In Rossendale Borough Council v Hurstwood Properties, the Council challenged schemes whereby property owners granted leases of empty properties to special purpose vehicles (SPVs) on uncommercial terms for the purpose of avoiding business rates liability.
The Court of Appeal considered the application of the ‘Ramsay’ principle and the doctrine of ‘piercing the corporate veil’ but decided to up-hold the schemes. As this was a “test” case for 55 similar claims in the High Court, the Council is left unable to recover approximately £10 million in rates.
How did the schemes work?
Liability for business rates falls on the entity “entitled to possession” of the property. However under the Local Government Finance Act of 1998 (the Act) companies subject to dissolution or winding up are exempt. In this case, the property owners set up a scheme which involved the letting of vacant premises to Special Purpose Vehicles without assets or liabilities. They argued that these SPVs, as tenants, were the “owners” of the properties for the purposes of liability to pay rates. Once the leases were completed, the SPVs were then placed into voluntary liquidation or allowed to be struck off the register of companies and dissolved, making them exempt from paying business rates.
How did the Council challenge the schemes?
The Council put forward two arguments challenging the schemes, claiming that the rates were due because:
- The “corporate veil” of the SPVs should be “pierced”; meaning that the Court should look beyond the separate legal personality of the SPVs and attribute the rates liability to the property owners as the ultimate shareholders.
- Where there is a pre-ordained series of transactions designed to avoid liability, the so-called ‘Ramsay Principle’ applies, with the result that these steps can be disregarded, in this case would leave the liability for rates with the property owners.
What did the Court of Appeal decide?
The Court of Appeal rejected both arguments put forward by the Council for following reasons:
Business rates are not an ongoing or rolled-over liability
The Court emphasised that the doctrine of piercing the corporate veil is a narrow one. It may be applied where a company is interposed for the sole purpose of avoiding an existing liability, but this was not the case here.
This was because rates liability accrues day-by-day, ending on the date that the ownership changes. Before the grant of the leases, the property owners were liable for and had paid the rates. Following the grant of the leases, each daily liability accrued to the SPVs which were exempt. Therefore the purpose of the SPV schemes could not be said to be solely for the avoidance of existing tax liabilities on the part of their shareholders, as there was no rolled-over, ongoing or pre-existing tax liability that the scheme sought to avoid.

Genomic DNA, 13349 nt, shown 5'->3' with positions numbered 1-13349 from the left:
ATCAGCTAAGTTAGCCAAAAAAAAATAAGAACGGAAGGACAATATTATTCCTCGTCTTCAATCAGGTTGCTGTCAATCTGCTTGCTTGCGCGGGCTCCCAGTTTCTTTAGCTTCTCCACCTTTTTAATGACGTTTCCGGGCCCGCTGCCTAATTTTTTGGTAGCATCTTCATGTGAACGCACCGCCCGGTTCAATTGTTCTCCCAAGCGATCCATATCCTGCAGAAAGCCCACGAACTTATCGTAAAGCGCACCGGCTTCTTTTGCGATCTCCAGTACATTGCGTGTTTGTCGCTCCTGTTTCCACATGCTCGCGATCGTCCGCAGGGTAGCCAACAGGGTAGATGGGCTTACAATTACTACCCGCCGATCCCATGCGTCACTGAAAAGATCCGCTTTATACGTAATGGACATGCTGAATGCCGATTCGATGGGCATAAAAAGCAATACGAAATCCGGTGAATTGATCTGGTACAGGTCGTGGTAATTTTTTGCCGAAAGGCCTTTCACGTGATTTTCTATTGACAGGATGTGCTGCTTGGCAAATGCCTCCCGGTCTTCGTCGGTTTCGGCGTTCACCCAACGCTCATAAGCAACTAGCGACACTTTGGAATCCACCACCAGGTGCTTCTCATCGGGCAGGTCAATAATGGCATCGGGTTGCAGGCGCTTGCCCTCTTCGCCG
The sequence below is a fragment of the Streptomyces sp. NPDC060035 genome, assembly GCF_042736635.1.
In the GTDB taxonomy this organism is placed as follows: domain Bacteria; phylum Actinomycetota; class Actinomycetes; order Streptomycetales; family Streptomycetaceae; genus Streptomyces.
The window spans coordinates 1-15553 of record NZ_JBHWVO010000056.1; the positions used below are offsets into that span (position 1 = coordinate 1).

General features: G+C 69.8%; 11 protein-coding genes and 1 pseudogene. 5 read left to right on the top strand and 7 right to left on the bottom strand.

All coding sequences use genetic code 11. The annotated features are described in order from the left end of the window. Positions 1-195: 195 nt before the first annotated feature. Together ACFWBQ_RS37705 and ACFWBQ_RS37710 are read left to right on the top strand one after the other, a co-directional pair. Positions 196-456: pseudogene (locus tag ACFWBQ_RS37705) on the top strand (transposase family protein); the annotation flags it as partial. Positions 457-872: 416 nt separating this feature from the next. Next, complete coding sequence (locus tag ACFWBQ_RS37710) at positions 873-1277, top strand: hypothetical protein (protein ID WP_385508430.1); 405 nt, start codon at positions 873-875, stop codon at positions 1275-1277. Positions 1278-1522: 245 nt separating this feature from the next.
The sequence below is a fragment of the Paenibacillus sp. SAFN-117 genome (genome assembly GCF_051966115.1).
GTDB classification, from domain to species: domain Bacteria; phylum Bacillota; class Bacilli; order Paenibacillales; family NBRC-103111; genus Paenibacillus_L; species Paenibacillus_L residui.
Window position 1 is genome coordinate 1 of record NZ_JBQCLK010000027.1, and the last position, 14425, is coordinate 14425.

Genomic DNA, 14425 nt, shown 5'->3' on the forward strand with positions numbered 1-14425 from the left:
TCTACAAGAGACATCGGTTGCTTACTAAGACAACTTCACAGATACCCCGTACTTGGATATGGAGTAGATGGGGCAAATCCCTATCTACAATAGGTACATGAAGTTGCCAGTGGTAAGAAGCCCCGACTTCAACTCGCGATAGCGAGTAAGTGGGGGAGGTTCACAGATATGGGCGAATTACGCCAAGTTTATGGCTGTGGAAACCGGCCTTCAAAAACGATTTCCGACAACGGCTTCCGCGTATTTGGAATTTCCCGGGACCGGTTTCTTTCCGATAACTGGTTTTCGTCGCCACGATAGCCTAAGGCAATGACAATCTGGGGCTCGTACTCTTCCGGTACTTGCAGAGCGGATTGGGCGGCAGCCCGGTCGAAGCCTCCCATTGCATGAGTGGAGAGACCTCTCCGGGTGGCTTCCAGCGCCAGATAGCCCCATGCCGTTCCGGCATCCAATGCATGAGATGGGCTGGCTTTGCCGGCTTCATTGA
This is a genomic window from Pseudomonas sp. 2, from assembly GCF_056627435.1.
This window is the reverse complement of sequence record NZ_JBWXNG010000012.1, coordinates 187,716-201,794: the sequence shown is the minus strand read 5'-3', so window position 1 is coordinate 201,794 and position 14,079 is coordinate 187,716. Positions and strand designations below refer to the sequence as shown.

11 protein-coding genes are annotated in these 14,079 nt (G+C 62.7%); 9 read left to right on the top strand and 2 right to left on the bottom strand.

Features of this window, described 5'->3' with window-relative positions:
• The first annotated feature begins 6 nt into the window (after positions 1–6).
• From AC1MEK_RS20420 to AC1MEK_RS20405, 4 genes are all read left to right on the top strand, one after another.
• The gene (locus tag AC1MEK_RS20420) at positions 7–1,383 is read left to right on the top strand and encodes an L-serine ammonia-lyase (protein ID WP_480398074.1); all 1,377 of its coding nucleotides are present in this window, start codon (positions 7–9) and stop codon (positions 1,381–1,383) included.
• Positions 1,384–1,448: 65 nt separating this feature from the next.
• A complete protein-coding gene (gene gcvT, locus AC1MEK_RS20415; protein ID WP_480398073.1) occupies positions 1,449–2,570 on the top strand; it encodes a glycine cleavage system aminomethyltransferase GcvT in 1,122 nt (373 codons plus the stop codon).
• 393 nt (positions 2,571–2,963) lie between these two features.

The motives behind the legal structure (in this case the landlord and tenant relationship) are irrelevant if these legal roles are genuine. Structuring property with the deliberate intention of reducing rates liability is valid providing that genuine legal roles are created. In particular the judgment noted it was not open to the Court of Appeal to treat SPVs as nullities or “ineffective”. The High Court had already ruled that they were not “shams” (which would have required some element of dishonest intention or an “appearance” of legal rights that did not actually exist), and permission had not been given to appeal this finding.
The Ramsay principle is not a blanket ban on tax avoidance schemes
The essence of the Ramsay principle is that all relevant legislation must be interpreted in the context of the transaction. The principle requires a statutory provision to be given a purposive construction, and then the transaction in question to be analysed to determine whether it fits that statutory purpose.
In this case, though, the statutory requirement for entitlement to possession of the property could be answered unambiguously (in that the SPVs were clearly entitled to possession). There was therefore no room for the provision to be given a wider interpretation that could have led to a different result. The motive behind the lettings was irrelevant.
What will be the impact of the decision?
Local authorities are predictably disappointed by the outcome, as hopes of recovering millions of pounds in unpaid business rates from vacant units have been dashed.
For retailers, who have long cited high business rates as one of the biggest challenges to British high streets, the ruling may well feel like a breath of fresh air. As the number of empty units rise, and the time taken to re-let units lengthens, the Court of Appeal confirming the legality of structures to minimise or mitigate rates during these periods should offer some comfort.
The Court emphasised that a transactional structure might be immoral but that does not make it illegal. However with the likely inevitability of a rise in similar schemes designed to take advantage of this precedent, the government may consider closing this “loophole” in the ratings legislation.